In August, Microsoft announced its deal to acquire Genee, a startup developing a smart chatbot. (Maluuba is working in that area as well.)
More significantly, Microsoft in September launched its Artificial Intelligence and Research Group, staffed by more than 5,000 computer scientists and engineers.
It’s that group that is acquiring Maluuba, as Microsoft Executive Vice President Harry Shum explains in a blog posting today.
Shum’s post doesn’t mention the cloud, but it seems likely that Maluuba-powered services would do their processing and data-sifting there. For instance, Shum describes the potential for a digital assistant sifting through enterprise documents in a policy-compliant way.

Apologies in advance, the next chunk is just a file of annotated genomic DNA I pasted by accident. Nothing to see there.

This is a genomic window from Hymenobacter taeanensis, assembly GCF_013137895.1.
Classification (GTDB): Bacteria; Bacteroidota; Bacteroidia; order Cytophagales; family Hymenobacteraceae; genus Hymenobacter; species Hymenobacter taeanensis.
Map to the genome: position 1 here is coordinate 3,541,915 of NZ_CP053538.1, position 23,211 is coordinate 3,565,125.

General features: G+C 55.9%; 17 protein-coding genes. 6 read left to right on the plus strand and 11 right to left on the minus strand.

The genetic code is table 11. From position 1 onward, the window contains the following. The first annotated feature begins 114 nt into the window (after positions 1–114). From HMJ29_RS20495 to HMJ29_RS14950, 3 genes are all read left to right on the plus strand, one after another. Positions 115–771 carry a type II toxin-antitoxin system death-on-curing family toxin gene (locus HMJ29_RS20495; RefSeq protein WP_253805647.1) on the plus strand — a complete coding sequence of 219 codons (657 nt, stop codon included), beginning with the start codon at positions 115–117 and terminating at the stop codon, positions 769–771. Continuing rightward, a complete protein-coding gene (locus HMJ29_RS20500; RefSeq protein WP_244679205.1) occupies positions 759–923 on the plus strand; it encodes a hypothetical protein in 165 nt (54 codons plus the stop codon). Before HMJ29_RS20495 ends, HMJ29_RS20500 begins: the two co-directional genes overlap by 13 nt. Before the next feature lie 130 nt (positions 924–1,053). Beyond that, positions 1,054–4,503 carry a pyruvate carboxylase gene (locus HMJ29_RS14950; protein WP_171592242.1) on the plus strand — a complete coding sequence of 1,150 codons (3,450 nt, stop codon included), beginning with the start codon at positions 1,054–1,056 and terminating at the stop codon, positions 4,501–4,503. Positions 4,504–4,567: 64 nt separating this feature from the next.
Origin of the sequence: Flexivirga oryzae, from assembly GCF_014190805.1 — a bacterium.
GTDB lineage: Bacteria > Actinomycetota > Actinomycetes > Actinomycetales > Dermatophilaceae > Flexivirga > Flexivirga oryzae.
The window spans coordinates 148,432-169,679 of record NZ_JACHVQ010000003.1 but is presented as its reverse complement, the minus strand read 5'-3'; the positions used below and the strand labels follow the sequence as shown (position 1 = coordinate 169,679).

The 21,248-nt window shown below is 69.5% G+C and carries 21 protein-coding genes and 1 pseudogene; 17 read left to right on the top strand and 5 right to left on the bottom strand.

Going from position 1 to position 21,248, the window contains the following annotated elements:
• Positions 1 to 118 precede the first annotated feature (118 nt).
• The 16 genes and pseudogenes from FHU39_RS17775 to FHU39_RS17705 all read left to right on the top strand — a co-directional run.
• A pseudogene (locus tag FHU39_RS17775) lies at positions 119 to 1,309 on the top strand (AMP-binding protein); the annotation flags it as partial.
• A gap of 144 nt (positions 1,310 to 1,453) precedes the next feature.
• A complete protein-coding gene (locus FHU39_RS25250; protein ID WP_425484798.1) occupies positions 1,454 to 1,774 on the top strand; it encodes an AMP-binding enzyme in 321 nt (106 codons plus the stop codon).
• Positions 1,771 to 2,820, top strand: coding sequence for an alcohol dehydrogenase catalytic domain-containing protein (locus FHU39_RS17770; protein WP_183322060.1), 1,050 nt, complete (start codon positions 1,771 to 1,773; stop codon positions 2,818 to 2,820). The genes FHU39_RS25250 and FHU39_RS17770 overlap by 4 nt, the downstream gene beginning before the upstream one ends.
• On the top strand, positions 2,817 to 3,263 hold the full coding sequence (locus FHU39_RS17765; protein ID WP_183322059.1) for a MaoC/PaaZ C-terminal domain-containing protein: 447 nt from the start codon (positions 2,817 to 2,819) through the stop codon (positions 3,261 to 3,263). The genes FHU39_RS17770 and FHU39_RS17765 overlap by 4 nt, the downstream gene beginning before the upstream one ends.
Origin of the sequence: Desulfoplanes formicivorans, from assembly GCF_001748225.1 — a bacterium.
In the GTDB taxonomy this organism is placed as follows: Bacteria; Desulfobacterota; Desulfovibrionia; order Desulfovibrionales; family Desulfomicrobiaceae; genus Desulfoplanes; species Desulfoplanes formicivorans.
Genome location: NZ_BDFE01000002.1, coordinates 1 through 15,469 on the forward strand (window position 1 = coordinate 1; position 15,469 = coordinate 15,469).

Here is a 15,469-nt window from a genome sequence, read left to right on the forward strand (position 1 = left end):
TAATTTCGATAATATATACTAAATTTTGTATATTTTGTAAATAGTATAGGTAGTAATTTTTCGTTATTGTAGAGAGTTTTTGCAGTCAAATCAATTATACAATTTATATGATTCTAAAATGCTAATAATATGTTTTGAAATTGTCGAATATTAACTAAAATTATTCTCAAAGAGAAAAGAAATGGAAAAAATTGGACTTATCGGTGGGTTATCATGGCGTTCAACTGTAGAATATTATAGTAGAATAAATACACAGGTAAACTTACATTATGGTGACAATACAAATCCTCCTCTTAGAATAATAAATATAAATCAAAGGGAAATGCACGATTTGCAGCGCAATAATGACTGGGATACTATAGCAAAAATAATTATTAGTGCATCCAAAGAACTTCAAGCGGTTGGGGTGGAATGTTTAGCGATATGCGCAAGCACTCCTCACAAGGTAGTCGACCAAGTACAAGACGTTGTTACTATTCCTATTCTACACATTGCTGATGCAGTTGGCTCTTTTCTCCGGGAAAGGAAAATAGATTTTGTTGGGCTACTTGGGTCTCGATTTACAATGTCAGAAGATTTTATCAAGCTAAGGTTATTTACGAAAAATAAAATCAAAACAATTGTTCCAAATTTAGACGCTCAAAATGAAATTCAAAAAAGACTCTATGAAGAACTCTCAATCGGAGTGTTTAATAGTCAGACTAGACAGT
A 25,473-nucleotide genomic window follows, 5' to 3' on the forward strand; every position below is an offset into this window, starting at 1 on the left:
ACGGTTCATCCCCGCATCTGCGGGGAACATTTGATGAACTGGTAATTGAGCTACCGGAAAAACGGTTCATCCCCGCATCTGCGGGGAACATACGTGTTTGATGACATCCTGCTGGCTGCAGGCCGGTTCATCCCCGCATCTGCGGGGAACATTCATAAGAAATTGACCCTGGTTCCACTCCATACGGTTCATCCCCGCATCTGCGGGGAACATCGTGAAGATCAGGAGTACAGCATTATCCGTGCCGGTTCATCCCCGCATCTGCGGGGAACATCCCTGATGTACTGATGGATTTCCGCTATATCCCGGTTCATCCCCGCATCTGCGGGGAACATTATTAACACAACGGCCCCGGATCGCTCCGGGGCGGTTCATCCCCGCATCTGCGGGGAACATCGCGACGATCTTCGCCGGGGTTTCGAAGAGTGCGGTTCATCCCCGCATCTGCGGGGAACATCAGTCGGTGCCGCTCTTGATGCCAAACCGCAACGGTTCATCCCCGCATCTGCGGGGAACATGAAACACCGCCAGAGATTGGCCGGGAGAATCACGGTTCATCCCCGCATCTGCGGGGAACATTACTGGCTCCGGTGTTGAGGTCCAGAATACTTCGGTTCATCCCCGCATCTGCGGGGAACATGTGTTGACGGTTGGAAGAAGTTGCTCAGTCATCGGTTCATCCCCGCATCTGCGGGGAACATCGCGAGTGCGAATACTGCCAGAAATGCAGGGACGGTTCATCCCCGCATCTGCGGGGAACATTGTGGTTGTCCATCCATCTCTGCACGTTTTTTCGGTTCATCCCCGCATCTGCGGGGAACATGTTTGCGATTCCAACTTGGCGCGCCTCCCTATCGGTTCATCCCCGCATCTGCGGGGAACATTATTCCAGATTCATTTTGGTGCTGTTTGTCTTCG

Maluuba was founded by CTO Kaheer Suleman and CEO Sam Pasupalak, classmates at the University of Waterloo. (They’re on the left and right, respectively, in the photo above.) Areas their team has been concentrating on include “dialogue understanding, and general (human) intelligence capabilities such as memory, common-sense reasoning, and information seeking behavior,” according to the founders’ own blog posting today.
Maluuba’s engineering team is based in Waterloo, Ontario, and its research arm is in Montreal.